Re: I think I am Python Challenged
Posted: Jun 10, 2005 11:18 AM
> > So, please, enlighten me.
> I think this is impossible for systemic reasons: you have
> to enlighten yourself :)
I'm listening/reading, but not sure I'm getting what I need yet.
> What is expressable in Python, that is not in Java? Try to
> find an interactive console where you can run Java code
Very seldom do I need to do this. Practically, I don't get stuck on things that require small snippets of code to try out. I have used very expressive languages at times, which have consoles, and it is there odd, variable syntax and expressivity that made it necessary to use a console to make it easier to try and find the right expression! The limited expressivity in Java feels empowering to me, less to remember.
The fact that there is not a widely used console for Java, to me, just says that its not needed by the masses. There are some interactive Java environments that do use Java's dynamic classloading and introspective capabilities to let you have a command line. However, the more strict object structure of Java makes it difficult to have an enclosing object that the lines of code you type can be encapsulated within. However, it is technically possible to make something that works, and I've used at least one Java console that did work. It was just not something that I needed to use on a regular basis.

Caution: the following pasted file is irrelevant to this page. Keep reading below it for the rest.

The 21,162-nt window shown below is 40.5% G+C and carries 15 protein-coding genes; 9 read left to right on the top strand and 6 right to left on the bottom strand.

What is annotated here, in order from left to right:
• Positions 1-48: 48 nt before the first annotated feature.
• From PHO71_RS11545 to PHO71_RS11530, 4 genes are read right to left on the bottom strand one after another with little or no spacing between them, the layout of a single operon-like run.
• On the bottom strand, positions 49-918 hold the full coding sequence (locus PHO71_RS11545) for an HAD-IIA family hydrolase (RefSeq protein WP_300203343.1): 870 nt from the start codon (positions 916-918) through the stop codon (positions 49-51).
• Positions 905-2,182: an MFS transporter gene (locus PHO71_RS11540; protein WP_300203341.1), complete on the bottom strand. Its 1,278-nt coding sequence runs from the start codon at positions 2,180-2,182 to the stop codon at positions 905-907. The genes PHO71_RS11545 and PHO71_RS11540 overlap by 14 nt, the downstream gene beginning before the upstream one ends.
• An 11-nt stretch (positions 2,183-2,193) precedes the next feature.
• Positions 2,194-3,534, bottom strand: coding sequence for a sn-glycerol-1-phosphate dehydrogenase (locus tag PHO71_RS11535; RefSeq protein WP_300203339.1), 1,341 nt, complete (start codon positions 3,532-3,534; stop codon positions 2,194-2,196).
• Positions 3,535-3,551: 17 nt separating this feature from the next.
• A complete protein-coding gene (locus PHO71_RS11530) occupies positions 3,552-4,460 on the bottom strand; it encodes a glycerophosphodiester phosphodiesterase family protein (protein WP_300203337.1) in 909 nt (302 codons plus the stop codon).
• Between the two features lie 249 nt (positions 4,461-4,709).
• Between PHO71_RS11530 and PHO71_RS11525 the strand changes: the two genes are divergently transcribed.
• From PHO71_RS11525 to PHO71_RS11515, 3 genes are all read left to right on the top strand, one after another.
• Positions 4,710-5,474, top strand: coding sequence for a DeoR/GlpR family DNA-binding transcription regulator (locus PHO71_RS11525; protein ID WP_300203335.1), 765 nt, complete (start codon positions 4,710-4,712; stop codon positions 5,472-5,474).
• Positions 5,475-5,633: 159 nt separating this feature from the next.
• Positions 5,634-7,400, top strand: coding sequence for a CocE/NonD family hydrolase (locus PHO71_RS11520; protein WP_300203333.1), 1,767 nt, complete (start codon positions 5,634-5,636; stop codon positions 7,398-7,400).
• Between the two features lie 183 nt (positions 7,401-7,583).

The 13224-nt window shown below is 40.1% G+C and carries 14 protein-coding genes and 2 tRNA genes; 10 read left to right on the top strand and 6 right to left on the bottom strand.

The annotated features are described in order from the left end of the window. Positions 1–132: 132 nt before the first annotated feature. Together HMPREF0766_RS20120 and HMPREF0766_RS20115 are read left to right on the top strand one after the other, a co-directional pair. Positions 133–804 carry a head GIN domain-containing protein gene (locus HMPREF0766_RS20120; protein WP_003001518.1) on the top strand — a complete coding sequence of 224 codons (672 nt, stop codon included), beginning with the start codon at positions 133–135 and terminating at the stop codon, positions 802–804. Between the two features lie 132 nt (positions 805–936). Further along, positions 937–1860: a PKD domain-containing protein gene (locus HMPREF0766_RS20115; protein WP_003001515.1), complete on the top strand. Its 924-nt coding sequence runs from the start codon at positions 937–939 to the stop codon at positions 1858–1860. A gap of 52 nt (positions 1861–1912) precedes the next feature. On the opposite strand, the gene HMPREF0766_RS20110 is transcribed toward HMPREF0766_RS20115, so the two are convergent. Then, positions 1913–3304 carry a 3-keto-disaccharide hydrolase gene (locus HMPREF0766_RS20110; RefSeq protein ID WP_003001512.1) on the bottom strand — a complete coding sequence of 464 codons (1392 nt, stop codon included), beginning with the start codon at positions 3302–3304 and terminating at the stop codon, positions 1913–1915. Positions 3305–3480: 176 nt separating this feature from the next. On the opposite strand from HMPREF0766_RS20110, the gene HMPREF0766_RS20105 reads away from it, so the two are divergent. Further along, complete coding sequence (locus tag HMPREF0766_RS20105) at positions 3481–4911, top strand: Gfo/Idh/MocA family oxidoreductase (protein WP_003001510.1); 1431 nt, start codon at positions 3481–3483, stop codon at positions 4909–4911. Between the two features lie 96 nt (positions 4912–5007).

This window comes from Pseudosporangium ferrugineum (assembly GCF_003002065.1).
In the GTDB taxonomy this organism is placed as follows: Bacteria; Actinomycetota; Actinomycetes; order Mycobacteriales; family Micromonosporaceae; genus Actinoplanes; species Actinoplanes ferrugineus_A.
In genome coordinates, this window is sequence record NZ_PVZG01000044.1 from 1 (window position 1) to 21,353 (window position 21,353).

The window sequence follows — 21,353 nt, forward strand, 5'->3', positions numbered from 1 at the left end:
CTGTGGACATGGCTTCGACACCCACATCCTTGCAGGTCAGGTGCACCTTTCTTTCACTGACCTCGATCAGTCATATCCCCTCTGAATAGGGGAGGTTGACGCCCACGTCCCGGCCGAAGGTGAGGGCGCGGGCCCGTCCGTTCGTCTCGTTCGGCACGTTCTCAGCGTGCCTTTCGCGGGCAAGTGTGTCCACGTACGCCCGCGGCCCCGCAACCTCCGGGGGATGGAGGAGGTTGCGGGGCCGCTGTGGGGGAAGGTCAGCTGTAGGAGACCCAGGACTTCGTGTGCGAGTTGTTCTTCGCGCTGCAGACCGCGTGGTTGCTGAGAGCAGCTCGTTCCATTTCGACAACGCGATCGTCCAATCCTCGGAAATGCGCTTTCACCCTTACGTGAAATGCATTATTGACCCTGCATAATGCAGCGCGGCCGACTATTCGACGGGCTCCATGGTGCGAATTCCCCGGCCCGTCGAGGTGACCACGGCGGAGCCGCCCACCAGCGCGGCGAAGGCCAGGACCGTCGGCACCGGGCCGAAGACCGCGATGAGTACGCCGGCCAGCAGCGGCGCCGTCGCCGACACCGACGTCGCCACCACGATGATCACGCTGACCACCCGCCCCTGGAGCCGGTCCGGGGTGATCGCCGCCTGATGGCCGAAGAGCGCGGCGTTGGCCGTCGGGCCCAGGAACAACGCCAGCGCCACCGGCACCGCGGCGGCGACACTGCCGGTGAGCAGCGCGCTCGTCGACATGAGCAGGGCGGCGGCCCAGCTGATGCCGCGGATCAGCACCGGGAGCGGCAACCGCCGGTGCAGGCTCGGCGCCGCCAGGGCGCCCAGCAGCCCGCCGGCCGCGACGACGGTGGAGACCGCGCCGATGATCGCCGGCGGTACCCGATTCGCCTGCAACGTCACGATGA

> I consider Python as an interactive OO language
> much like I consider LISP as an interactive FP language.
> This influences my programming style in Python because I
> always try to define objects, that have an intuitive
> appeal, that behave on a console like numbers, lists,
> dicts or other simple stuff. Therefore a user that deals
> with objects in a naive way is always somehow integrated
> in the program itself.
I use Java collection objects a lot too. I tend to use maps in many cases that others might use lists initially, because I've found that many times I need a map, later in the evolution of the application, and I can thus more easily alter the map use then swithing from list to map. Also, fast access in a list requires the extra index item. In a map, you can use the object, or some existing item in the object that the map stores.
> Another related issue: each Python
> module can be the __main__ entry point of the interpreter.
> Each module has two sides: one as a standalone program and
> the other as a part of a more complex system which is
> again focussed in a module, which is part... This is why I
> indeed believe that Python is a language enabled for
> building large systems and I expect more of them on the
> market in future.
I can understand the convenience of using the object this way. Technically, Java's use of
public static void main( String args );
as the main entry point is only an implementation detail of the java interpreter that Sun and others provide with their JVM. There is nothing that keeps one from creating a different launcher to provide similar capabilities to what you describe above. The JNI mechanisms let you do this, and I've used JNI to launch a Java application as a Windows Service using a different launch interface than the typical one.